Another way to write this especially for train of thought or dialogue is to have them repeat certain phrases over and over and over. The big thing about anxiety is dwelling and overthinking the simplest of situations. That leads to the physical symptoms and the panic attacks.
Why would you do this? To make your characters more relatable and because no one makes it out of life without scars. Especially not the heroes of a fantasy tale. That battle hardened veteran that slaughtered thousands of men with his sword single handed? Yea, he is pretty messed up in the head after words. No one can leave a climate of always being on the look-out and be fine in normal society and going back into that way of life would be hard after acclimating to normality. It puts that simple element of real life into your work that makes the characters more fun to read and allows the reader to place themselves into the story and live as that character that they want to be.
Anxiety while a terrible thing in real life is a great and super helpful tool when writing. I found that writing my personal experiences with anxiety down has been a big relief for me and made a character, that when I created him I was not going to like him, one of my favorite characters because I related with the situation that he was going through on a personal level.
I hoped this helped and if you personally have anxiety please go see a therapist and find some coping mechanisms they can be a great help. And, please let me know if you do anything different when writing anxious characters that I missed.
Just wanted to put out a quick update. Because of a couple things happening in my late all at once I have not been able to write as much as I would have hoped to. There are still 2 poems to come from the Office Suffering Series and my book should be done soon(I say that knowing full well I’ll procrastinate).
I didn’t want anyone to think I ended the series on a sour note or that I had stopped writing my book for one reason or the other. Have a great day and if you care to let me know if anything gets in your way when you write. Other than your own self criticisms.
As a writer and a lifelong creator there have definitely been things that I feel make me personally more creative, or rather get me out of my head. This can be a multitude of things from a generous pour of whisky(yes I spell it the European way) or epic metal songs and honestly anything in between.
I have the tendency to get too much into my own head and over think how something might sound or read. This is a terrible thing to do because it halts my progress. The music, usually folk metal or neo-classical, gets me out of my head and makes me write and let’s me get more into the story. The whisky does the same as long as it’s done responsibly. (I refuse to be responsible for anyone reading this getting black-out drunk and writing.) I usually just take one drink let it sit to loosen a bit and then go. It does the same thing of getting me out of my head but with less background noise.
I am very curious does anyone else use alcohol or music to get the juices going? Or do you do something entirely different like watching D&D streams, playing an RPG, or something way off like taking a hike? I want to know to open myself up to these and just see how everyone else does it as well.
It seems pretty clear at least to me that focusing on the politics of daily life and the way the governments work is far more popular in the current fantasy mainstream. Which seems odd, at least to me, that the journey type of fantasy novel with a grand quest like the Lord of the Rings or every Dungeons And Dragons campaign would fall out to the popular eye.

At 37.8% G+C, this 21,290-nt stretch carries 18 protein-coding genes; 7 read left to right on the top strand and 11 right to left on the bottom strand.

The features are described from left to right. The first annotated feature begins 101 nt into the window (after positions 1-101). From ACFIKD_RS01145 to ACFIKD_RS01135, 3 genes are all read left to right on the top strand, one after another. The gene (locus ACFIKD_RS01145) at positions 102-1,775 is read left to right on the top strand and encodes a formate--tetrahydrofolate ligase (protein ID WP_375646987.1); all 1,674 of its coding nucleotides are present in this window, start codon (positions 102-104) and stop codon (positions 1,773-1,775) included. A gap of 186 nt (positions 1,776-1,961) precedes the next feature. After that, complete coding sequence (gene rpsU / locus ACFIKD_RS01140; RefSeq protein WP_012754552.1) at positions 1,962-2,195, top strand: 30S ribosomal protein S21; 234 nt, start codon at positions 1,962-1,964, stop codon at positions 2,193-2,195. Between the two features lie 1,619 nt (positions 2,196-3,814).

My theory as to why this happened was the rise of fantasy in television. Most notably Game of Thrones. The show gave the books a huge boost in popularity making them the pinnacle of fantasy for our time. GoT is a great show and a great series of books but I think the sword and sorcery or epic quest fantasy novels are a little underappreciated currently. That may change as time goes.
I say that because from my experience with fantasy noir novels and the current tabletop renaissance going on I think more people will be looking for something closer to the stories that they are sharing with their friends at the table. Or, I am completely wrong and projecting my own wants onto the entire fantasy community. But, I am curious as a reader and writer which do you prefer. The politics of normal life or the epic quest?
As a student of history and a fantasy author this question has plagued me with every sentence that I have written down. Can I make my world fantastic and still make it believable in a sense of historical and real world function?
I believe so but it requires being present while writing. It doesn’t require a medicine degree to know that a sword slash across a body is close to fatal or that if one person is fighting an army they probably are not going to survive that fight. It has been historically done but only in desperate times as a last ditch effort to help other people out. Not as a method of combat.
I have to remind myself of tactics a lot since my main characters are quite outnumbered even with an army. So they use terrain and surprise to their advantage. It’s a bit of a challenge because I play barbarian in D&D mostly so I enjoy the run in and smash type of fighting, but I’ve been good so far with making it more methodical and thought out so that it doesn’t seem that my characters are magically surviving because of plot armor instead of combat prowess and intelligence.
I am curious as to how other authors do this. I know George R R Martin does similar things (with the exception of Battle of the Bastards). Do you as an author keep conflicts more one on one? Or do you go with the amazingly powerful lead character? Please tell me as I am very curious.